Recently, we said goodbye to our last remaining black stork, Salvador. Sal lived an incredible and memorable life, and I feel compelled to share his story – a story filled with drama, devotion, and trailblazing.
Sal was imported by the FWCZ from Romania in 1989 when he was just a year old. After more than ten years of searching for the perfect mate, he met the girl of his dreams, Connie, in 2000. Mixing went well, nests were made, and in the summer of 2001 a black stork hatched. This was a huge feat; Sal and Connie’s chick was the first black stork to be hatched successfully in North America in human care!
Sal and Connie continued to add to their pedigree; they routinely bred and raised successful chicks every year from 2002 to 2005. In 2006, they had a successful clutch of three chicks, but then the unthinkable happened. Connie passed away on the nest late one afternoon. The chicks were only a couple weeks old. I remember this day vividly, thinking how cruel nature can be, worrying over what would become of their chicks, and upset that Sal had lost his wonderful mate. Before pulling the chicks to hand-rear, we decided to see what Sal would do when we presented the next round of food. To our surprise, Sal immediately began feeding the chicks and tending to the nest. He did this the next day and the next, successfully raising the three chicks to maturity all by himself.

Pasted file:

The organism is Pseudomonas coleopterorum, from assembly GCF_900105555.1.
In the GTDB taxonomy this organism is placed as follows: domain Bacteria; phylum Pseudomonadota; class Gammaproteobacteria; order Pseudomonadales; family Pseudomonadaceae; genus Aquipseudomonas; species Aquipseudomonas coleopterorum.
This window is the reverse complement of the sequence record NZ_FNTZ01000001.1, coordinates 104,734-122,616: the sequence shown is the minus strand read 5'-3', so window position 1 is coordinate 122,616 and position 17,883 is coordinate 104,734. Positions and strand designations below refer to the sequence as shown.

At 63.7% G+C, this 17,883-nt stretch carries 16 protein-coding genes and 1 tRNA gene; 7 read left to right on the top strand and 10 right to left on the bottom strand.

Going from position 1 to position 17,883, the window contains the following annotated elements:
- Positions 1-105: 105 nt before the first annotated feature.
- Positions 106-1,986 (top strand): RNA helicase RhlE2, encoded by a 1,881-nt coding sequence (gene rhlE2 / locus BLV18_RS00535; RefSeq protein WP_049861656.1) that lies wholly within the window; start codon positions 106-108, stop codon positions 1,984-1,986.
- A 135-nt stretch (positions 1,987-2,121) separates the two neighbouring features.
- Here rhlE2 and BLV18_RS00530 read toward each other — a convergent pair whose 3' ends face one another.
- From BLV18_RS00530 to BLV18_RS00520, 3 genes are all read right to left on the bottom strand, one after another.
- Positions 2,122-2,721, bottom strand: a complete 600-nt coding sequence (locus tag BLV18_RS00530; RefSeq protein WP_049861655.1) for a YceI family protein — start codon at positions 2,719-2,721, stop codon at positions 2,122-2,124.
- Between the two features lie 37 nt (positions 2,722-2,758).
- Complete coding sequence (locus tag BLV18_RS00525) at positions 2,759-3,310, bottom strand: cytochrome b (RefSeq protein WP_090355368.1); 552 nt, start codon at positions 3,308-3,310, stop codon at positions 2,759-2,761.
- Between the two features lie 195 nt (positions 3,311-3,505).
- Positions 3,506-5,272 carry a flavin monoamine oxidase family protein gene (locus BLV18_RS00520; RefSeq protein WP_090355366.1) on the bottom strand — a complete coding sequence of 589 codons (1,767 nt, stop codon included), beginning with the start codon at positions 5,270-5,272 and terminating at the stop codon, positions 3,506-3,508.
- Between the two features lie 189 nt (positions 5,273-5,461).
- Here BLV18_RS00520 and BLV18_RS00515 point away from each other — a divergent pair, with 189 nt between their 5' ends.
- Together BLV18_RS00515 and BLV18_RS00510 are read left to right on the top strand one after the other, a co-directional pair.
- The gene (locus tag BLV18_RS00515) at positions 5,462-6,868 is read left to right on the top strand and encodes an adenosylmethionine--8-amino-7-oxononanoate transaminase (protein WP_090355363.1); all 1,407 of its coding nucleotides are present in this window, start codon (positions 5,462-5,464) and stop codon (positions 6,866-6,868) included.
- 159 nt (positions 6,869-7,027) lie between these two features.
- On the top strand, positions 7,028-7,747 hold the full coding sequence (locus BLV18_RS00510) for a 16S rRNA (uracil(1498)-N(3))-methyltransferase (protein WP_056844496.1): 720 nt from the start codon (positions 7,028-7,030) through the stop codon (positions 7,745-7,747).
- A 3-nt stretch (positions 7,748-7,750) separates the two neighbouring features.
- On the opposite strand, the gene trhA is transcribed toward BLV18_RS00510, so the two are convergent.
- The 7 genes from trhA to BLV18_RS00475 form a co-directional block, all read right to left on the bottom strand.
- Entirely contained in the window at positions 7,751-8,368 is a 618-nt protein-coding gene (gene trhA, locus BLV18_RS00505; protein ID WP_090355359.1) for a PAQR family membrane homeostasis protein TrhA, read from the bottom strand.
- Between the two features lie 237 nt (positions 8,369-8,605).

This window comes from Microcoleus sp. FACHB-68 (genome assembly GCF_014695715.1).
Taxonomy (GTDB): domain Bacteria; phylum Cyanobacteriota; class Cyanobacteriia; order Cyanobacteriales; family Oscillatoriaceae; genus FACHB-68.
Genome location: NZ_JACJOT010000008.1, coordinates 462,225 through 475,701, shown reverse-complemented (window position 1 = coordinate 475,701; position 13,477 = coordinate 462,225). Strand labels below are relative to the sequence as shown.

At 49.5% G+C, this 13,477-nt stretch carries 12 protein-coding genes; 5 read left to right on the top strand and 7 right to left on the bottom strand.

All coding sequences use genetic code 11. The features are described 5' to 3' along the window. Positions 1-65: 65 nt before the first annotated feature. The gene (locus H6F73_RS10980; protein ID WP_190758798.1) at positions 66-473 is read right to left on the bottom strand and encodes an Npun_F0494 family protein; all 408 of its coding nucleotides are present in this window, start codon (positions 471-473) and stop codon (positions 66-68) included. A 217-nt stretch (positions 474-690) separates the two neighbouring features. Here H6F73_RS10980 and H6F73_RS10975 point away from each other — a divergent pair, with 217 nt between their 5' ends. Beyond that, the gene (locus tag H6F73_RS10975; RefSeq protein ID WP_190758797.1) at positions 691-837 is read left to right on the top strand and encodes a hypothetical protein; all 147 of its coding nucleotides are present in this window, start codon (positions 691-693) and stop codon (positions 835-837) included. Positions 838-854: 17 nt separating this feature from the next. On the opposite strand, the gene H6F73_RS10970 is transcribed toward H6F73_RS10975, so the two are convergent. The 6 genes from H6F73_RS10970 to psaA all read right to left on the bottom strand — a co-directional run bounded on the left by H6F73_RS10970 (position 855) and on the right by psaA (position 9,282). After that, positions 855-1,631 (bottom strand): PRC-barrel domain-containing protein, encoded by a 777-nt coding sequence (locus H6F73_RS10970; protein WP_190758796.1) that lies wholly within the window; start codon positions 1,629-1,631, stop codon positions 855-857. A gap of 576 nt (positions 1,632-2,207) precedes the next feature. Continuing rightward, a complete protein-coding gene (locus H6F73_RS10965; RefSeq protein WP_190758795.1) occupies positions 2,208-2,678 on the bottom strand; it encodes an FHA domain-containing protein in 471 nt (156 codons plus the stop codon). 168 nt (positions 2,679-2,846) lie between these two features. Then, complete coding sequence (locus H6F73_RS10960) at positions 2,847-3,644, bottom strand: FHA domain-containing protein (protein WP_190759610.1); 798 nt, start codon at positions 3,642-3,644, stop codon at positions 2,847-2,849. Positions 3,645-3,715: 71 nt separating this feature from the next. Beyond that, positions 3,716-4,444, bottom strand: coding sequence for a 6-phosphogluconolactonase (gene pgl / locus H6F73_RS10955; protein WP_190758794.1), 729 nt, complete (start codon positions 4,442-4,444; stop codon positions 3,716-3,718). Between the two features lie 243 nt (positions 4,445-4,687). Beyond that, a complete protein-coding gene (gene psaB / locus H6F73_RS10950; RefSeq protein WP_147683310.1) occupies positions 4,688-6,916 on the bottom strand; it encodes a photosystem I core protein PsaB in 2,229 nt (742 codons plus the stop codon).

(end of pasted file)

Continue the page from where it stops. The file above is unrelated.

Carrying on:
At this point, the majority of the black storks in the North American population were related to Sal. Another unrelated female was identified in San Diego, so he was sent there in October 2006 with hopes of pairing up and breeding with her, who happened to be Connie’s sister. Apparently, sisters are not always alike because Salvador was not interested. After more than five years of trying to make this pairing work at two different institutions, our former curator Mark Weldon found them listed on a surplus list, destined for the private sector if no zoos showed interest. Anyone who knows Mark knows his passion for storks and knows he could not bear to see this happen, so Salvador and his lady comrade Helena ended up back at Fort Wayne in 2011!
Salvador spent the remaining eight years of his life with an array of other black storks, but never showed interest in breeding again. Over time, these other storks passed away or moved on to other institutions, and Salvador continued to comfortably reside in the veldt barn and his cozy wooded habitat.
Salvador sired 14 healthy chicks throughout his long life of 30 years, and I feel it is fitting for him to be our last black stork resident at the FWCZ. In his honor, the cover of the 2020 Zoo calendar bears his image. Sal had a long and happy life, but he will be missed tremendously.
Written by Amber Eagleson, Curator of African Journey & Indonesian Rainforest